I think the thing to avoid in celebrity games is just looking foolish or unathletic. The other thing is not to get hurt. Everybody watching is used to watching Major League Baseball players. There’s a timing in their head. Hit, run, run, run, run, run. Right? When you’re not a professional athlete, and you’re 68 years old, it’s Hit, run, run, run, run, run, run, run, run, run, run. It takes forever to get down to first base! People in the stands will think you’re slow! But 90 feet is quite a long way to sprint.

Cranston and Bad Bunny at the 2022 Celebrity Softball Game

Did you wake up early to watch the Dodgers play in Korea?

I did not. I taped it, though! On the west coast, the Dodger game in Korea started at 3 am. That is when I’m in my deepest sleep. It would have crushed the rest of my day. I popped it on in the morning with my coffee and thought, This is actually a pretty good way to watch baseball.

How are you feeling about the Dodgers acquiring arguably the most talented baseball player of all time? [Note: This interview was conducted before news broke of Shohei Ohtani’s connection to an alleged gambling scandal.]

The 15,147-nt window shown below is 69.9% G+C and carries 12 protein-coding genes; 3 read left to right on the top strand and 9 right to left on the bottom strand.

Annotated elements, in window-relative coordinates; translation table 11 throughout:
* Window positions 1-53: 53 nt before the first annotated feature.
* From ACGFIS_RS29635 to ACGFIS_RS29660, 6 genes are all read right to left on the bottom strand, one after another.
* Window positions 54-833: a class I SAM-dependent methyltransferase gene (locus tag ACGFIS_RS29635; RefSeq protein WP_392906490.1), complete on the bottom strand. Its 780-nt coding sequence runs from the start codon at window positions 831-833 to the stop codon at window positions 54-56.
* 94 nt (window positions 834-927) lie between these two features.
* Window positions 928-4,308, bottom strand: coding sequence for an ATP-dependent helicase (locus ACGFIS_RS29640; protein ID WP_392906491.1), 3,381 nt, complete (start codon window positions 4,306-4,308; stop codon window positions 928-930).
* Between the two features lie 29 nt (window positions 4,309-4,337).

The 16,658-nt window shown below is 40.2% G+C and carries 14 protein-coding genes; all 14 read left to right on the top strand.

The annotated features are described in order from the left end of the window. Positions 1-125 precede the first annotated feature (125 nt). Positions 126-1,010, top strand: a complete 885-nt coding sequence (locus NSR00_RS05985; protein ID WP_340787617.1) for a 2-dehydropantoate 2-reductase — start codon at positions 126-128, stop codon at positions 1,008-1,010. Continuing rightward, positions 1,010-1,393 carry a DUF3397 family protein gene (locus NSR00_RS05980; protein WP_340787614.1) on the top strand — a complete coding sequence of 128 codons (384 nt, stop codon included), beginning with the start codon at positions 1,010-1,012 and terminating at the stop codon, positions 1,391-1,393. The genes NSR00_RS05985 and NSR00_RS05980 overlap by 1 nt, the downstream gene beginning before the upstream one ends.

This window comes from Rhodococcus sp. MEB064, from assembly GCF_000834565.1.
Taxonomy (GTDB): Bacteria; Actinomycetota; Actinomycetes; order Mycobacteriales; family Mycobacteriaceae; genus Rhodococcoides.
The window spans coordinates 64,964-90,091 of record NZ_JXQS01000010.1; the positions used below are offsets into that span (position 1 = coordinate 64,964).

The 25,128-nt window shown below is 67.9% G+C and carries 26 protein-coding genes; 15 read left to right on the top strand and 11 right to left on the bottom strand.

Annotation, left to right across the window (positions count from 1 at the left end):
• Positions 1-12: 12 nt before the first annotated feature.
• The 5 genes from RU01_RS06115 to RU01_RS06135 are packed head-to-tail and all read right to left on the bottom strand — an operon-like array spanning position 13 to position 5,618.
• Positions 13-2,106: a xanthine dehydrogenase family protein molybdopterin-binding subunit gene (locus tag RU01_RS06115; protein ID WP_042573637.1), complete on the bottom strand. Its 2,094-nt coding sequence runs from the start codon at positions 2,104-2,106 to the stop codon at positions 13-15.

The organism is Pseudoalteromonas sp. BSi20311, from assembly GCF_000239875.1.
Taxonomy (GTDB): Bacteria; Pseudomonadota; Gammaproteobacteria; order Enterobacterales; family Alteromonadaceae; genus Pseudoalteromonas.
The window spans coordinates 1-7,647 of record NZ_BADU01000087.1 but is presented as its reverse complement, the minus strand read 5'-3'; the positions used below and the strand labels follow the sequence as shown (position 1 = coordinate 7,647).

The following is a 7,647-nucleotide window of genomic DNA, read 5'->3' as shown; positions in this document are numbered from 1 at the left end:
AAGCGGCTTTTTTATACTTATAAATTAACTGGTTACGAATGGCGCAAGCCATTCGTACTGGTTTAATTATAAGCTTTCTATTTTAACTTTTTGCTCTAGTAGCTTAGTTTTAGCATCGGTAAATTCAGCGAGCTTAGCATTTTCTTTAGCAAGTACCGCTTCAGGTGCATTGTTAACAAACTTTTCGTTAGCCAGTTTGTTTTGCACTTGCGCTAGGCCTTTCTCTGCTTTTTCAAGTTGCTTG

That’s an arguable statement, but he is the most valuable player in every sense of the word. There’s been two-way players before, but not at that level. He is a top-line hitter and a top-line pitcher. That just hasn’t happened before. Usually you get to the point in the minor leagues where they say, “You’re a better pitcher than you are a hitter, let’s lean toward that.” Shohei is a unicorn, an usual talent, as they say, a generational talent. I’m glad we have him!

He wanted to be a Dodger and now he is a Dodger for the rest of his career, hopefully. The Dodgers are great at figuring out how to take advantage of the players they have and the communities they belong to. Whether it’s Hispanic, Japanese, Korean, wherever the player happens to be from, they do a great job with that. Fernando Mania was a real thing. We were crazy about Fernando Valenzuela. It stimulated the culture. I think the same will be true for Shohei here. The Japanese contingent will be coming out, the Japanese residents of Los Angeles will be inspired by it, and that’ll expand. It makes the world a little bit smaller, which is terrific.

I’m excited about the prospect, but it does create a tremendous amount of expectation for how they perform. When you’re thinking of playoff sports, it basically comes down to two things. Who’s getting hot at the right time, and who’s the healthiest? That’s it! It doesn’t really matter that much what happened throughout the season.